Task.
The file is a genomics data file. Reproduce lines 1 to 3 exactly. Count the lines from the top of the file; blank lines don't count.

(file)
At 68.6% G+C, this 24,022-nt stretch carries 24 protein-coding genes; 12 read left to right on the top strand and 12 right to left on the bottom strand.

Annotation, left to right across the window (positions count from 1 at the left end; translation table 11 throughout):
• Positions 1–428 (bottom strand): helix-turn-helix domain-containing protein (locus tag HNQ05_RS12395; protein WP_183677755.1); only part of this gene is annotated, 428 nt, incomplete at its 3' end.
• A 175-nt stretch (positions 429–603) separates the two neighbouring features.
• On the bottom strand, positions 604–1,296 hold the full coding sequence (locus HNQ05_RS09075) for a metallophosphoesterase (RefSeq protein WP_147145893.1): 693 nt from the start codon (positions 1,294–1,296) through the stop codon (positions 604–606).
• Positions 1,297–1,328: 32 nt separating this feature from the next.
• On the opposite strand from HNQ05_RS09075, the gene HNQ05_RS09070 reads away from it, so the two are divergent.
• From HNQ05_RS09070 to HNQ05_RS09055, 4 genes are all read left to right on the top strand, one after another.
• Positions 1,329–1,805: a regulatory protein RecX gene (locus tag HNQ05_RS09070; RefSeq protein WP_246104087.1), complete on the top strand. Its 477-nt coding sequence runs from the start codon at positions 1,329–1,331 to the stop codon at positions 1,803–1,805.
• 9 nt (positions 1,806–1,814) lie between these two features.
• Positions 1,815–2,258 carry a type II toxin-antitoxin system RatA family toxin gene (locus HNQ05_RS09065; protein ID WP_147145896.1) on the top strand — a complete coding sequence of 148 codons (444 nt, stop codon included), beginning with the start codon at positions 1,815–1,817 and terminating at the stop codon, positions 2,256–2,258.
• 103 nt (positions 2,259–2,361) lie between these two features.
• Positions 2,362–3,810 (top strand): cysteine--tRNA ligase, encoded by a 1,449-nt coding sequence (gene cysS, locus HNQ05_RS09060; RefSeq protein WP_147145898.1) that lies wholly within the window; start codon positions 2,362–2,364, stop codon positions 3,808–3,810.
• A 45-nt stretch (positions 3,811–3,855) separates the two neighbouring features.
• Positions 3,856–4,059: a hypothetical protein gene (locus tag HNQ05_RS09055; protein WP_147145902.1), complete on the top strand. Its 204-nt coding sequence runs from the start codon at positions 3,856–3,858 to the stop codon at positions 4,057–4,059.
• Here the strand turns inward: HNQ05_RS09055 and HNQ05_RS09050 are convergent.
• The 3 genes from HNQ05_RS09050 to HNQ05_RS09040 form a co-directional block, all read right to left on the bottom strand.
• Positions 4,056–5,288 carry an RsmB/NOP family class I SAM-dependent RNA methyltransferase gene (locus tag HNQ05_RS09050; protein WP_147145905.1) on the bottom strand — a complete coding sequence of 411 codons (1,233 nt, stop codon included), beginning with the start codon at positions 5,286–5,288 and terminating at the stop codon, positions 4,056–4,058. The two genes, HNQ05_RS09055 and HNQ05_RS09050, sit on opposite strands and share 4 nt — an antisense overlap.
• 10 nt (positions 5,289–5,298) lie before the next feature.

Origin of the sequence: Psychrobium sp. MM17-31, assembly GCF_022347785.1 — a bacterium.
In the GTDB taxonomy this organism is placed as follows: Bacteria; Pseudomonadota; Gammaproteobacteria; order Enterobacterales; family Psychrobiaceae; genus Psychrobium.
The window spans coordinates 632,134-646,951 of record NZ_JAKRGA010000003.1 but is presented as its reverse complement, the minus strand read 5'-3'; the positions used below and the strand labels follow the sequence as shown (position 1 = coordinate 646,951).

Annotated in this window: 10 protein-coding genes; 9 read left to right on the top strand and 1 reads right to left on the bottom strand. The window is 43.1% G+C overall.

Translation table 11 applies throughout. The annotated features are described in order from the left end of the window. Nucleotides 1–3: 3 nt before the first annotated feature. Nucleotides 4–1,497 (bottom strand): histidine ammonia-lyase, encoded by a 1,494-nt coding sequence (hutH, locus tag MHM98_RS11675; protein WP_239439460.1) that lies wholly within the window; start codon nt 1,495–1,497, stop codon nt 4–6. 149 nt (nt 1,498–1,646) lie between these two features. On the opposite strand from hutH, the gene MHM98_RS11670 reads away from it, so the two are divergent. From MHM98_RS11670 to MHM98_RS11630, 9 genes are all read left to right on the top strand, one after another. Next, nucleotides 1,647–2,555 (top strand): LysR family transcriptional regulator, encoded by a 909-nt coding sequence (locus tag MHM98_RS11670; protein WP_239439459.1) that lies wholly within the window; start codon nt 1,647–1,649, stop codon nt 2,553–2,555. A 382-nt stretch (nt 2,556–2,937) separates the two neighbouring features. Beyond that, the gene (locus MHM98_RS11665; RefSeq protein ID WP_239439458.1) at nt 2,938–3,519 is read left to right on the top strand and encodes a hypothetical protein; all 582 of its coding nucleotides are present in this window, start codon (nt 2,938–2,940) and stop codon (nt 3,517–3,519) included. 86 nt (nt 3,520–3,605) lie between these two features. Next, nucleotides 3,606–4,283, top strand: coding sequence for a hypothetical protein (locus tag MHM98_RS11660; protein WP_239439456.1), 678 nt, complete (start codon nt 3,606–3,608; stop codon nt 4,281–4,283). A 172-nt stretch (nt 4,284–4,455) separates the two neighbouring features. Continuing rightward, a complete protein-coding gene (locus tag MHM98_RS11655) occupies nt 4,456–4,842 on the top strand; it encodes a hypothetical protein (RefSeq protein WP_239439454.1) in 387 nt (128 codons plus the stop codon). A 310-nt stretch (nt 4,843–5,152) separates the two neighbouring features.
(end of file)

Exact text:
At 68.6% G+C, this 24,022-nt stretch carries 24 protein-coding genes; 12 read left to right on the top strand and 12 right to left on the bottom strand.

Annotation, left to right across the window (positions count from 1 at the left end; translation table 11 throughout):
• Positions 1–428 (bottom strand): helix-turn-helix domain-containing protein (locus tag HNQ05_RS12395; protein WP_183677755.1); only part of this gene is annotated, 428 nt, incomplete at its 3' end.